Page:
The storm is of hundreds this time around, all dressed in ragged, ripped clothing, crusted with dirt and mud and soot and blood and Lolly doesn’t know what else. Their skin isn’t the right color and it’s falling off, like most of them, like every part of them if you look too closely. But even if they were at her doorstep, Lolly wouldn’t look too closely. She wouldn’t look at all.
“The storm spreads the disease,” Lolly’s kindergarten teacher told them, five eager, chubby faces who’d never seen a storm. “They spread the disease sometimes just by breathing the same air. And when you catch it, all you’ll want to do is spread the disease too, and you’ll become a part of the storm.”
Lolly’s grade three teacher told those same five faces, starting to grow leaner, but not an ounce meaner, “There was a cure for the disease, a long, long time ago. But what it did, it cured some, and it made others all the more sick, and it made them into a part of the storm. It was the cure of the old scientists who created the storm.”
“Some, not many, are immune,” Lolly’s grade six teacher told two haunted faces, eight months after the first storm in a decade. “The storm doesn’t like the immune, and if you don’t catch the disease fast enough, something in their dead brains will click to life long enough to say ‘this one isn’t getting sick’ and then the storm will overtake you, because if it can’t have you, it won’t leave you breathing.”
The storm continues, wave after wave, trudging down the road, never the drive. The day fades, and for a while the sky is bloody and the road is quiet. Then, as night falls, another wave hits and Granny Ma announces: “I forgot my notebook.”
Lolly and her mother try to ignore her, but she persists: “I need it. I need to check and see if Froggie’s unfollowed me after I deleted her comment on my post.”
“Not now, Ma.”
“I need to check. I need to know. I need to talk to Froggie!”
“The wifi’s down,” Lolly says, attempting to dissuade Granny Ma. But the old woman ignores her, talks over her, voice going shrill.
“Just go get it then, Ma. Go get it.”
Granny Ma clamps her mouth shut and shuffles into the hall. Lolly stares at her mother, who won’t look away from the window.
“It’s safer,” her mother says. “They might hear her if she stayed shouting. They won’t smell her. She smells too much like them. Safer.”
Five minutes pass. Ten minutes. Granny Ma doesn’t come back up and Lolly starts scratching at her peeling sunburn. She’s watching over her mother’s shoulder when a part of the storm turns down their drive.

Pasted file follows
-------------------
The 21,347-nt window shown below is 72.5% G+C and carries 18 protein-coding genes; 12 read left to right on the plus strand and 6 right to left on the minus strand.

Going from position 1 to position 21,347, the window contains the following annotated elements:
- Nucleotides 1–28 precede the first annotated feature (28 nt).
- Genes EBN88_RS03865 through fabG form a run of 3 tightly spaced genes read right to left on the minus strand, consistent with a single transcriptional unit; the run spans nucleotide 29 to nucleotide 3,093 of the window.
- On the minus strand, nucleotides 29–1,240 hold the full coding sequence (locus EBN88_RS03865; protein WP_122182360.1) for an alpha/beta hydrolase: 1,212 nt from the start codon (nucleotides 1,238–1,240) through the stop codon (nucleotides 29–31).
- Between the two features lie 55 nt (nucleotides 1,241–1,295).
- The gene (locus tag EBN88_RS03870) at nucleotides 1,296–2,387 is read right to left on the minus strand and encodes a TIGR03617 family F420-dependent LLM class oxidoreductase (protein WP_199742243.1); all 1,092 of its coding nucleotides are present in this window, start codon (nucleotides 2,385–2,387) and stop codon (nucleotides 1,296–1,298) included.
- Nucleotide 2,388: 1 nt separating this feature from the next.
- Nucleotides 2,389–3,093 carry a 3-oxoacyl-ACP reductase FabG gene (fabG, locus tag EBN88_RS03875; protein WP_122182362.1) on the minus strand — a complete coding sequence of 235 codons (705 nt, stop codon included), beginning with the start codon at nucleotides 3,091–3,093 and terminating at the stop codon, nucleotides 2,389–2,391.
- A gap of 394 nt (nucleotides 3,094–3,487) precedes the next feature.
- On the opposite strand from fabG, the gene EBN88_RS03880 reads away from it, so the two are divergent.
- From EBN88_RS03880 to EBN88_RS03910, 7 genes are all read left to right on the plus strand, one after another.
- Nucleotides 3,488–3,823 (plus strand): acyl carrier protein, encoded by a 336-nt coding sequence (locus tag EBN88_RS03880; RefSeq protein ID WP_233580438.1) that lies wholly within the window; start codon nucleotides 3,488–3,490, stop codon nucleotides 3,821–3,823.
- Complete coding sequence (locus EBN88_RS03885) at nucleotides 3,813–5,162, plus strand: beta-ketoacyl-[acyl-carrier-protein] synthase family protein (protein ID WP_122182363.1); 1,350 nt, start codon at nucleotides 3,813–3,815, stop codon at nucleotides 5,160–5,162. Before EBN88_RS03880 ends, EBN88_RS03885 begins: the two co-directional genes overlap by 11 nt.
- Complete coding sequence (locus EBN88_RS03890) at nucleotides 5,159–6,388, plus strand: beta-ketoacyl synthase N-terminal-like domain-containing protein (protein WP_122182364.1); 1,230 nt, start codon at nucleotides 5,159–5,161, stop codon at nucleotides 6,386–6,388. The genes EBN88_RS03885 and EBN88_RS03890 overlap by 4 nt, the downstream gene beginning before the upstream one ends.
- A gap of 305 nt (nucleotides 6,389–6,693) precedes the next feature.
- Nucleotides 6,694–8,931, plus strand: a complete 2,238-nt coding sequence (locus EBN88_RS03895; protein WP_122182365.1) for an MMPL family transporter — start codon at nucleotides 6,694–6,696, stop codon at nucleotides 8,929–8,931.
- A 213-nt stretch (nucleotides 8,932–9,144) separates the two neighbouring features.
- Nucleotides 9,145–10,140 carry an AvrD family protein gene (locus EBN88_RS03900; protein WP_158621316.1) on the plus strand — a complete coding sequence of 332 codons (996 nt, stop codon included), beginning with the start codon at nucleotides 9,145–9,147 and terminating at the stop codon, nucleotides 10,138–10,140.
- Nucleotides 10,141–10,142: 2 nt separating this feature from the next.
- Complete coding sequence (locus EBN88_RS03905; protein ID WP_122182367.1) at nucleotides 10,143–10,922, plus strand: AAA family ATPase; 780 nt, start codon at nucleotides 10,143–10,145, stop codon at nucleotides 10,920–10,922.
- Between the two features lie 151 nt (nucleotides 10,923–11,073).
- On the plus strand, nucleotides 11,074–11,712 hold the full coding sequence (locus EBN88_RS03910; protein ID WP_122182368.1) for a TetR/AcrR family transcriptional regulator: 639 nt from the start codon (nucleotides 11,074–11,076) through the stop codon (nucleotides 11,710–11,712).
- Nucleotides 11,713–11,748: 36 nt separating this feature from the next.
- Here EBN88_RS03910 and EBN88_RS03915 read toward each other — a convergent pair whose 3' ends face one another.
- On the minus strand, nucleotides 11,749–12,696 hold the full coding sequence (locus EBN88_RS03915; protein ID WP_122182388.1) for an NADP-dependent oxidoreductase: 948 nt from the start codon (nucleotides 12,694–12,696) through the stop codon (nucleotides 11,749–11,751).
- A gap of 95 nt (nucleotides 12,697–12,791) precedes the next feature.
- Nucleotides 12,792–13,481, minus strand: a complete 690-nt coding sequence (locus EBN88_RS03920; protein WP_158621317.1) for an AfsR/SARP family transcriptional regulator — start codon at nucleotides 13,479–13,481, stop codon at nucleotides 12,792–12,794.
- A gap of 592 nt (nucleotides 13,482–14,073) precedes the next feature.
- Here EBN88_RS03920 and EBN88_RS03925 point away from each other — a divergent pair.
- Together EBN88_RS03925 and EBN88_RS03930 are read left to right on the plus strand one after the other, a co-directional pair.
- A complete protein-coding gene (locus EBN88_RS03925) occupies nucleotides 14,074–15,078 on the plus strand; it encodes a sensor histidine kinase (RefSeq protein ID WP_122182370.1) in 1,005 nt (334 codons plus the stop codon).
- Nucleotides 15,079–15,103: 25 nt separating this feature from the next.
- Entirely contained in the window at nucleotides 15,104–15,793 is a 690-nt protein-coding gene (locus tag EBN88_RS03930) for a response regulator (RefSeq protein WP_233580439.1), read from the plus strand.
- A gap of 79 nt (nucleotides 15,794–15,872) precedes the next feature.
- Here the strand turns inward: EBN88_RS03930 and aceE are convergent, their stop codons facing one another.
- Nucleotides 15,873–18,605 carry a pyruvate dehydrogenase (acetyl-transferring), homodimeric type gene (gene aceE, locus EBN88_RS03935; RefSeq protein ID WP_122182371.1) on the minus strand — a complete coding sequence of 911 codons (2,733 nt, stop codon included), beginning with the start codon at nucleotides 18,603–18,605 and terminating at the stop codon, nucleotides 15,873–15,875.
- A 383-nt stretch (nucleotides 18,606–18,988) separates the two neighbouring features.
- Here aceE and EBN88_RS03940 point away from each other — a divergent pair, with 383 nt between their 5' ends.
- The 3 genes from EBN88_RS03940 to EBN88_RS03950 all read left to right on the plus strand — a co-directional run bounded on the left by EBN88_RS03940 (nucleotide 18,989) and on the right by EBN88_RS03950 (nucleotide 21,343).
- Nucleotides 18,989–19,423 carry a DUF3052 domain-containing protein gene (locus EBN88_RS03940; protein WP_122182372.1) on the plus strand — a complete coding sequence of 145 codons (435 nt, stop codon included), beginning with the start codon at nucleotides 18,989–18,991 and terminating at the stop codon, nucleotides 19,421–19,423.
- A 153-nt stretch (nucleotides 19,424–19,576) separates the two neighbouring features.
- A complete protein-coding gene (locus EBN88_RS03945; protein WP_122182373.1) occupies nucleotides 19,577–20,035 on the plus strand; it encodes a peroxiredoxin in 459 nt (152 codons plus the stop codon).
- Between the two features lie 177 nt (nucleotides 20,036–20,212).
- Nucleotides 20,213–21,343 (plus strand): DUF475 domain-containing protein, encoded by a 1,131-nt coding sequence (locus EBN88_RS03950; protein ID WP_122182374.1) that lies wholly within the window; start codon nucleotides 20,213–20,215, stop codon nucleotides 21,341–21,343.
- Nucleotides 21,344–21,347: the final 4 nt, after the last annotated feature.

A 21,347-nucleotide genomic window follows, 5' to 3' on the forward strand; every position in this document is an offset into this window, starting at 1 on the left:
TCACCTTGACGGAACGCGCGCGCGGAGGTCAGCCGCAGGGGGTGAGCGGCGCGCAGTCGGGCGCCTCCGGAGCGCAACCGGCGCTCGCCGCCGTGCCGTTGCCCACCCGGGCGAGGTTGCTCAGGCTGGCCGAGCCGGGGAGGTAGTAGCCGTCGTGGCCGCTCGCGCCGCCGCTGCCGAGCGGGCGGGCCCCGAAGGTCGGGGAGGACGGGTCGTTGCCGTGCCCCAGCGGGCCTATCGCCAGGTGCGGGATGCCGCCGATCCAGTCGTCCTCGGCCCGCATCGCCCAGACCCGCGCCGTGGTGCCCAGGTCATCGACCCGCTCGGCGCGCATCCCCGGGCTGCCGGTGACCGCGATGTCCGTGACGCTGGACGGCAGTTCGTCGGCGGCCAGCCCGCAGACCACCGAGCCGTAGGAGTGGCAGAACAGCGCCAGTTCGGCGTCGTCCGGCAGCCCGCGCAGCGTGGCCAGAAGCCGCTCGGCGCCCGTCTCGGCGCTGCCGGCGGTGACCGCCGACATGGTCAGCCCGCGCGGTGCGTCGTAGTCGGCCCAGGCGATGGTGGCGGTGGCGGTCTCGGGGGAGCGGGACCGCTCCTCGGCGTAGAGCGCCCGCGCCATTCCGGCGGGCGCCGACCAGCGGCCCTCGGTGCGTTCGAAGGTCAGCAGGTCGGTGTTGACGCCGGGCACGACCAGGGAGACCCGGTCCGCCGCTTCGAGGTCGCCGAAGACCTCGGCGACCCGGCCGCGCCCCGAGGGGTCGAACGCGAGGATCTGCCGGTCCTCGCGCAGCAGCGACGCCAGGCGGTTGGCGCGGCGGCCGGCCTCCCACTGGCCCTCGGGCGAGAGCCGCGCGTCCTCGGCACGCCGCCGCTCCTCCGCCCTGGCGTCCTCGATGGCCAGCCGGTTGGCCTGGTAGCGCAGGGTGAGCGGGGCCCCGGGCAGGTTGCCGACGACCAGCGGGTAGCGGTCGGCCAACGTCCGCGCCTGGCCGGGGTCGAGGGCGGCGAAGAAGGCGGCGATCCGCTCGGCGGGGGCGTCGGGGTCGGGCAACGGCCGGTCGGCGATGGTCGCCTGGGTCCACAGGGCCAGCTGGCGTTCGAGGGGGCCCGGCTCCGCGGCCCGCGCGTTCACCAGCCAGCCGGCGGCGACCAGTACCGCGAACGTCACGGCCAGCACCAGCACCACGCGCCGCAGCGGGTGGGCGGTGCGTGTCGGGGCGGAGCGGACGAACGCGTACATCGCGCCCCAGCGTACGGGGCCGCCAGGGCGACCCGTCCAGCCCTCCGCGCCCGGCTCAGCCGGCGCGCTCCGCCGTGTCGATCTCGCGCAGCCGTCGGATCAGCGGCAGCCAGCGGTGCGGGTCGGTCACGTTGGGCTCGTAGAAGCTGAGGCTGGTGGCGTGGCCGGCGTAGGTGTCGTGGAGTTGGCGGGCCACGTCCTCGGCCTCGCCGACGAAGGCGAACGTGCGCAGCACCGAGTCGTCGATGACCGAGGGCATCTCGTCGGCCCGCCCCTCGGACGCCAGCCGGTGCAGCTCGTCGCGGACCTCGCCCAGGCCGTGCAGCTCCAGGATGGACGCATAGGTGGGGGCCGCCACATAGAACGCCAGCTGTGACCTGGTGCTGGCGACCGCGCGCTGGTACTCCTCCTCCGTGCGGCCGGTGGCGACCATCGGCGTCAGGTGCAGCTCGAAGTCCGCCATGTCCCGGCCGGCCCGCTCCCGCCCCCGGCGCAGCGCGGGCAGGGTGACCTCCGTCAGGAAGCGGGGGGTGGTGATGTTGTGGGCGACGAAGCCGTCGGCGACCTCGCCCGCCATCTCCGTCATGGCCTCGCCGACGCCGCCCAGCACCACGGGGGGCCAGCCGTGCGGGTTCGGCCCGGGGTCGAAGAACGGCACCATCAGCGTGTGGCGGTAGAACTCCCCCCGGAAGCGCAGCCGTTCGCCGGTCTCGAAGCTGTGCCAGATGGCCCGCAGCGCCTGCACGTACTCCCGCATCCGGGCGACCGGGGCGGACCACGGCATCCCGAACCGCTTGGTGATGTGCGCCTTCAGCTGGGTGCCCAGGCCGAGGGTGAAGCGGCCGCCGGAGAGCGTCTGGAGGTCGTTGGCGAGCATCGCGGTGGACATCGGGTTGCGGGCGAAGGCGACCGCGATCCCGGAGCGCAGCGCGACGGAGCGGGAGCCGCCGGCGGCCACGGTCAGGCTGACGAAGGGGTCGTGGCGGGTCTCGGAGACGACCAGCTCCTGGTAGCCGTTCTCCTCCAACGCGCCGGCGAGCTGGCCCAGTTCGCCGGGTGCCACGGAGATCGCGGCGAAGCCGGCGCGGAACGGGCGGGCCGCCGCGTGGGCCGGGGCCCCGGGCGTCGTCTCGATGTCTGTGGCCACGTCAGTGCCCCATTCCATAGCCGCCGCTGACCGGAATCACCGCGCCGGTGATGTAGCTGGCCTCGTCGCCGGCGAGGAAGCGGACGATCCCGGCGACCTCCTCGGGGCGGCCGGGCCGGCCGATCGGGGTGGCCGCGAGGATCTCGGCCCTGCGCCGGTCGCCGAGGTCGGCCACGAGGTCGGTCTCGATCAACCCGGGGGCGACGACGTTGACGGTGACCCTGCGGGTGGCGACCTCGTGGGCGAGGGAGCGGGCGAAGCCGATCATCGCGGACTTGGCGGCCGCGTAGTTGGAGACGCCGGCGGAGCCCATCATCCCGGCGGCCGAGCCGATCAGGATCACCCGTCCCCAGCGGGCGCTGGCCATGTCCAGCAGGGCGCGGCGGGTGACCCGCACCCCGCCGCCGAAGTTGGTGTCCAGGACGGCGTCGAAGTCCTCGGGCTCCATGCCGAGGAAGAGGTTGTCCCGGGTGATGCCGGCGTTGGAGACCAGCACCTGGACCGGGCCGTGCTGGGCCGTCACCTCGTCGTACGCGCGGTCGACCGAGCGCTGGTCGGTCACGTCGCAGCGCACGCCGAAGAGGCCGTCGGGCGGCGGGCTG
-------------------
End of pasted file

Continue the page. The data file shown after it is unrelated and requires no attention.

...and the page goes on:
Immediately, Lolly’s mother opens the window.
“What’re you doing?” Lolly whispers.
“The roof. We’re getting on the roof.”
“But the boards—”
“But Granny Ma—”
Lolly eases herself onto the sill, then over it until she finds purchase on the overhang above their porch. The roof slopes to her left, so that she can climb to the flat top of the roof. There’s not room to walk over, so she carefully slides one foot along the overhang, then the other, still gripping the sill.
When she’s cleared the sill and her mother doesn’t follow, Lolly glances back at her.
“You get up,” her mother says, “and I’ll get Ma.”
Lolly’s mother’s gone in an instant, and Lolly continues easing along the overhang, because below her the storm is getting closer and she can already smell them. If the scent gets too strong, she’s afraid she’ll look, and she doesn’t want to look.
On the top of the roof, Lolly lies on her back, staring up at the night sky. The stars aren’t shooting like Granny Ma wanted. They never are. But they’re there, and they’re more than blackened husks on the ground.
Lolly wonders if her boss had someone fill her shift. If it was the woman, or the boy, or maybe both of them. She wonders if her boss was ever going to actually marry the woman, and if so, if she would have had Lolly fired. Lolly’s pretty confident that’s what would have happened, unless the boy and his adolescent crush got a say in the matter. Lolly thinks maybe that could have saved her job for a little while, but she doesn’t care either way, not because she’s up on a roof with a storm underneath her, but because it was a really shitty job. She’d sometimes daydream about going to work for Macy instead, because then she might be able to slip a few free hamburgers or smoothies.
That wouldn’t happen now, or maybe ever. Maybe they’d never have a burger joint again, all thanks to Macy. That Macy.
“The Weather” copyright © 2016 by Caighlan Smith
Art copyright © 2016 by Keith Negley